Sony Vaio Flip: One Of The Most Logical Laptop Convertibles Yet

Sony Vaio Flip: One Of The Most Logical Laptop Convertibles Yet

Convertibles as a whole aren’t the most sensible thing in the world. At this point, most are still rife with compromises, gimmicks and odd decisions. Sony’s new Vaio Flip is too, but its gimmick — a screen that folds back on itself — also happens to make a whole lot of sense.

The Flip works by using two hinges: the traditional laptop hinge, and another in the middle of the screen. When you press back along the top of the screen, the screen folds back along a crease in the lid. To keep the screen from flopping around — it does take a little effort to dislodge, which is a good thing — it can be secured with a surprisingly nondescript lock/release switch at the base of the screen. This sounds kitschy and clumsy, and it can be, but after using it for a few minutes, it never felt cheap, and did seem like something you wouldn’t hate using.

The obvious benefit of the hinge is that if you want to use the Flip like a tablet, you aren’t going to be holding it by the keys, like you would the Lenovo Yoga — the prohibitive favourite in convertibles last generation. The flipping mechanism here feels sturdy, which has been the downfall of other attempts, like the Dell XPS 12, and combined with a half-decent hinge (we saw a pre-production model that wasn’t quite tuned as it will be, but was still pretty good here), it can be a perfectly usable system.

And that’s good, because it’s also a nice-looking laptop on its own. The horizontal break for the hinge fold mechanism across the aluminium lid looks like a smart design flourish more than an ugly arse retrofit. And the body as a whole benefits from a taut aluminium frame. The fibreglass bottom could be a little more attractive, though, and there is a sharp indent from the aluminium faceplate to the sides of the laptop. This is to make the ports less visible, and Sony also thinks it looks cool (it does, sort of), but in practice it’s just uncomfortable to hold.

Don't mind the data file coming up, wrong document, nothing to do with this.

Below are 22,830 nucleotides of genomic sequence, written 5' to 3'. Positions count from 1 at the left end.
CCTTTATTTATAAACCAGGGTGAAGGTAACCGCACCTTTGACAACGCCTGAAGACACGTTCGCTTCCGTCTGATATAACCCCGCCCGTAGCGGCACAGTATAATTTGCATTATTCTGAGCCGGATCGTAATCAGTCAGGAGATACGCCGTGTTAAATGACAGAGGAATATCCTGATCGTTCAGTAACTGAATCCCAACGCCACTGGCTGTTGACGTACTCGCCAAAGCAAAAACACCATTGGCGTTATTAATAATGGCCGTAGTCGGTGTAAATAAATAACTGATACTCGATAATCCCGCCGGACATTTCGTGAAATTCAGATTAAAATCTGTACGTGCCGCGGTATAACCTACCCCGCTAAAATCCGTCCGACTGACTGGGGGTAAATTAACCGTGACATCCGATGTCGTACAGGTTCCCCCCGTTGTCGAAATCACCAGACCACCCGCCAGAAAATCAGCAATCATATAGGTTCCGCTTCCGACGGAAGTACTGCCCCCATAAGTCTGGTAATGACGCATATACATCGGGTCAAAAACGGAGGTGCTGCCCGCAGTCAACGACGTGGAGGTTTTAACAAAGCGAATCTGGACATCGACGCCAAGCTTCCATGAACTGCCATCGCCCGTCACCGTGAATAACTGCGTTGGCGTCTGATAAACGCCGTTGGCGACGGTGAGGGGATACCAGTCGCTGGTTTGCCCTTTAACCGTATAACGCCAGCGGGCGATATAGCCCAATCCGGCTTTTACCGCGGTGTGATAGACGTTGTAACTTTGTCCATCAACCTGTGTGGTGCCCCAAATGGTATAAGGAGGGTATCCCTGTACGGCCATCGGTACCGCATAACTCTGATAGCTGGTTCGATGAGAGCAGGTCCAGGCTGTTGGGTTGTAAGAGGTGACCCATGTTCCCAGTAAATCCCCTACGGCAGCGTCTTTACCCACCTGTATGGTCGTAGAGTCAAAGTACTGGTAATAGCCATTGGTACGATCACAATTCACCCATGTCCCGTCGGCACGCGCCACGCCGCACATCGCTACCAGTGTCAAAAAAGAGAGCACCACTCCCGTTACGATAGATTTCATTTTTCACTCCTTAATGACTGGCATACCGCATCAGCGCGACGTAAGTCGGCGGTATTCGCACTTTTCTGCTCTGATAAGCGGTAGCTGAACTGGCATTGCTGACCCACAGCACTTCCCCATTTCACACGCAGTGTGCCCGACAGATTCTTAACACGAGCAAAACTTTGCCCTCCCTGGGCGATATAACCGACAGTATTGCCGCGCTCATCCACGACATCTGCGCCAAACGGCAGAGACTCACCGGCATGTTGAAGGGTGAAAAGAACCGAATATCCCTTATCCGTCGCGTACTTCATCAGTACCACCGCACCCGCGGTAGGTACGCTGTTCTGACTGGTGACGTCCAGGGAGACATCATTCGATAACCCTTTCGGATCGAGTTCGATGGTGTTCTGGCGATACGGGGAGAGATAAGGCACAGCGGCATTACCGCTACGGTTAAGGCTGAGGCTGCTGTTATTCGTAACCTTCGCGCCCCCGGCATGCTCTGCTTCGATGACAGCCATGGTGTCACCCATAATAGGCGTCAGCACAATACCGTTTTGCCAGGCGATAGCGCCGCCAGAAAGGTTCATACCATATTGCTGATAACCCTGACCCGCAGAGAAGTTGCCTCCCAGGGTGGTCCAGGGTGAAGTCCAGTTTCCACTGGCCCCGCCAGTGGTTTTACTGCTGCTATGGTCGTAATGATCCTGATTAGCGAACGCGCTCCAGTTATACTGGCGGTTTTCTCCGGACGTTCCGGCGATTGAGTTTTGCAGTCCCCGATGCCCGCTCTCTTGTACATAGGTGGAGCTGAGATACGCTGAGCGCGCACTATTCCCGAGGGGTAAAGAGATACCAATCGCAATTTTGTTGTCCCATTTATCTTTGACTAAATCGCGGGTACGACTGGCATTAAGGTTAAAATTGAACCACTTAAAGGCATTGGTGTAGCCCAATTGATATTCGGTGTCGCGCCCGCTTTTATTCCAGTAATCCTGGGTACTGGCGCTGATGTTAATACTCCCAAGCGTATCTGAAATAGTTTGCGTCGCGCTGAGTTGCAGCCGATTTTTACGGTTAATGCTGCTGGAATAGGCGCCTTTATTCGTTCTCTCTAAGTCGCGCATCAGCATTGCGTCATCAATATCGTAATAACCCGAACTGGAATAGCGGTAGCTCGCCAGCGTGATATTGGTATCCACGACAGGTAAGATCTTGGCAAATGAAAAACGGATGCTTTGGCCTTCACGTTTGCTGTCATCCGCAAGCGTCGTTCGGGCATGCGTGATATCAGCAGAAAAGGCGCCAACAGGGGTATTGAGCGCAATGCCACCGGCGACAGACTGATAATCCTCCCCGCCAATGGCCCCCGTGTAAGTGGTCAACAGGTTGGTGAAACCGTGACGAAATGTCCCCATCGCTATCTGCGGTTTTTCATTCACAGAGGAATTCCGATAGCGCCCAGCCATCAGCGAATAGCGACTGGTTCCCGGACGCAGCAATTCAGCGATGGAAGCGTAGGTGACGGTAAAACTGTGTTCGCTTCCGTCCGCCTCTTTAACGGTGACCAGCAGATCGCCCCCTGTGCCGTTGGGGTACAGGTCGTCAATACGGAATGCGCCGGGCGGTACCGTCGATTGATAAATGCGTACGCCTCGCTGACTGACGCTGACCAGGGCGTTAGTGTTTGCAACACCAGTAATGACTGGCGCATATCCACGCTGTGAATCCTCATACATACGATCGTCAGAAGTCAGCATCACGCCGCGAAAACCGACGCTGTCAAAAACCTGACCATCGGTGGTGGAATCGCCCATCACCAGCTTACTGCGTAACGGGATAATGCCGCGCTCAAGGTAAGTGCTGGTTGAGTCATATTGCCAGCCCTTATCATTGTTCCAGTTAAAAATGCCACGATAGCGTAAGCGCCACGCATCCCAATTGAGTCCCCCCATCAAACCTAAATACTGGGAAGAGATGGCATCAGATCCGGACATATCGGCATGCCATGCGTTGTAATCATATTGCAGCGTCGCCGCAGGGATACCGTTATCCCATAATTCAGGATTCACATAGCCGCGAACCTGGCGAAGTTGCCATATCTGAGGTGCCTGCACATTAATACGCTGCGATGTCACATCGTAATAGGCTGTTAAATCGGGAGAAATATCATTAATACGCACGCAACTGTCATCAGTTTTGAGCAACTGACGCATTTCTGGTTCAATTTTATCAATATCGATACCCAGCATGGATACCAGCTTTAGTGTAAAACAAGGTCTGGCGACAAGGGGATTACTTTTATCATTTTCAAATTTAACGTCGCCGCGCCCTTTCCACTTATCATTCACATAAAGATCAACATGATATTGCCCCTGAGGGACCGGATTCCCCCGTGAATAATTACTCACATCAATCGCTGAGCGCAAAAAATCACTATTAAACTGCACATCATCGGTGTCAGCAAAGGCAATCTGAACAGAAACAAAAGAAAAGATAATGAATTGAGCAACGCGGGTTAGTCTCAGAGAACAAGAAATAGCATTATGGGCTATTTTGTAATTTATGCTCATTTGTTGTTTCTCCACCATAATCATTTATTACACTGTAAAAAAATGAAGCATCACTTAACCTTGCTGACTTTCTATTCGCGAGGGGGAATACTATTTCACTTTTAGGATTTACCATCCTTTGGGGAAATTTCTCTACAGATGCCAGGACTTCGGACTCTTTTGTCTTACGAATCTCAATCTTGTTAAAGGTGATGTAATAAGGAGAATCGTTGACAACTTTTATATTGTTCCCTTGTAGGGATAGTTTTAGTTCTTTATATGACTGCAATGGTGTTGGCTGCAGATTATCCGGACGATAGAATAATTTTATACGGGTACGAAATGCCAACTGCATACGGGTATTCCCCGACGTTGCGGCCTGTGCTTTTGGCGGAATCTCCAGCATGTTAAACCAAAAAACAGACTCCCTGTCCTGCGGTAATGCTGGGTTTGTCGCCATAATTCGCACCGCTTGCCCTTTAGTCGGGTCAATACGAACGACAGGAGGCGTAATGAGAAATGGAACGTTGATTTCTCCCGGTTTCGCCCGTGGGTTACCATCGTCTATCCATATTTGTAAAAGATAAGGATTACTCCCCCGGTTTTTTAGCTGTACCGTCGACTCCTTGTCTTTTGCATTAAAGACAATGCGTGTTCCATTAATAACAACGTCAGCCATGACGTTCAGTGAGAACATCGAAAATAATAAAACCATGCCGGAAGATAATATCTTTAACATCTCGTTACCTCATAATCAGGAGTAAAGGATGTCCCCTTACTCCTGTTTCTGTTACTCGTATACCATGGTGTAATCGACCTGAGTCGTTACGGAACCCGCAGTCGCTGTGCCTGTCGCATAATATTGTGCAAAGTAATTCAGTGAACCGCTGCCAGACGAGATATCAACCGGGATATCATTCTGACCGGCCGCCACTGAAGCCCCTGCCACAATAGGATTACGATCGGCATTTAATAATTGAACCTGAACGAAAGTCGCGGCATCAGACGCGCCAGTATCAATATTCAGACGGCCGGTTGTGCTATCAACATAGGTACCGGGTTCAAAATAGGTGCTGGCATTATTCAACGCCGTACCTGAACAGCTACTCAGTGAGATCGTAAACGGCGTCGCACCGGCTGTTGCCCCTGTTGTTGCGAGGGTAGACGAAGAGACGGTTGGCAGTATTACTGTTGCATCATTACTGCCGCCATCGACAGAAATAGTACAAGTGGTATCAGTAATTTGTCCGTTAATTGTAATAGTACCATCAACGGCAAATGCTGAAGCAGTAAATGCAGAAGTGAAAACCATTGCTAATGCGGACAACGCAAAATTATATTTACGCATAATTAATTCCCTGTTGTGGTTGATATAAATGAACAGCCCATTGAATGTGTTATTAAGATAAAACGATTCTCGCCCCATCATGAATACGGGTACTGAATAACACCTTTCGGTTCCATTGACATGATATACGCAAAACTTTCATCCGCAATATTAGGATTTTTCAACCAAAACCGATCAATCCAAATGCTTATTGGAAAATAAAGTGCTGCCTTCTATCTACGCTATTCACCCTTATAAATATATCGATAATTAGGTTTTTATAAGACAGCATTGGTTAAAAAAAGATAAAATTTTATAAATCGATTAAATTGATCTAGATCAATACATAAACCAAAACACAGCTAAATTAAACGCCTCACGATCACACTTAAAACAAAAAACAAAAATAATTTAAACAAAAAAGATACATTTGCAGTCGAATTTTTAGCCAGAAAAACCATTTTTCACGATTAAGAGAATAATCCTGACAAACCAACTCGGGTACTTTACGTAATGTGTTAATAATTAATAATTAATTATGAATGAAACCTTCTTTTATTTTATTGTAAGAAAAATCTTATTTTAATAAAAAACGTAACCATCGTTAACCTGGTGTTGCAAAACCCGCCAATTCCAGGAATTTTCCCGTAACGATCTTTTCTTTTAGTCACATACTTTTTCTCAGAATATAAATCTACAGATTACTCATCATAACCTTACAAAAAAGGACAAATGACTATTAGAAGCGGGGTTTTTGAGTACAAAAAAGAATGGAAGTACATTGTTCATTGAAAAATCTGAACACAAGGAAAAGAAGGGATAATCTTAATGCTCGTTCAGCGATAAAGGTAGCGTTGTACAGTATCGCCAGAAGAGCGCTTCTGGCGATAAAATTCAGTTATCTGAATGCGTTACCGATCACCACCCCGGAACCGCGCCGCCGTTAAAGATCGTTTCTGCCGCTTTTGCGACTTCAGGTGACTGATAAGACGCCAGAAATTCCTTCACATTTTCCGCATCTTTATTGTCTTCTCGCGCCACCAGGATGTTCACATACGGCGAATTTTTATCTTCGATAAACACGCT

The keyboard on the Flip is actually quite nice, though there’s some flex to the centre of the keyboard frame as you type. The trackpad was fine overall, but in pre-production was sticking in the corners. That’ll likely be cleaned up, but maybe wait and make sure in the reviews, and early customer feedback.

Sony didn’t have official dimensions for us, but the 13-inch model weighs 2.68 pounds, which is lighter than most 13-inch ultrabooks.

The Flip will come in 11-inch, 13-inch, 14-inch and 15-inch models. The display on the 13-inch model uses a 1920×1080 Triluminos panel, and the 15-inch model goes up to a 2880×1600 display. The Flip also has the option for discrete graphics, a 2GB Nvidia 345M card. The basic models — the 14-inch will be the most widely available and cheapest, since it swaps the SSD for a more affordable HDD — will start at around $US800 with a 4th Gen Core i3, 4GB of RAM, or around $US750 with a Pentium processor.

Sony also has a new tablet PC called the Tap 11. It’s a full PC that goes up to a Core i7 processor, and connects to its keyboard via an RF connection. The keyboard charges magnetically when next to or on top of the tablet, but it never connects, like a Surface. It’s a smart, novel concept, and will be useful for some, but the hardware on the tablet itself is nowhere near well built enough to compete with premium tablets or premium ultrabooks.

Finally, the Tap 21 All in One got a bump from 1600×900 to 1920×1080 IPS, and is 1.4kg lighter (about 3kg now) and 50 per cent thinner. This puts it in the class of all the rest of the AIO megatablets out now, with a very nice Sony panel, and a pretty good stand, but still way fatter and heavier than the still-impressive Dell XPS 18.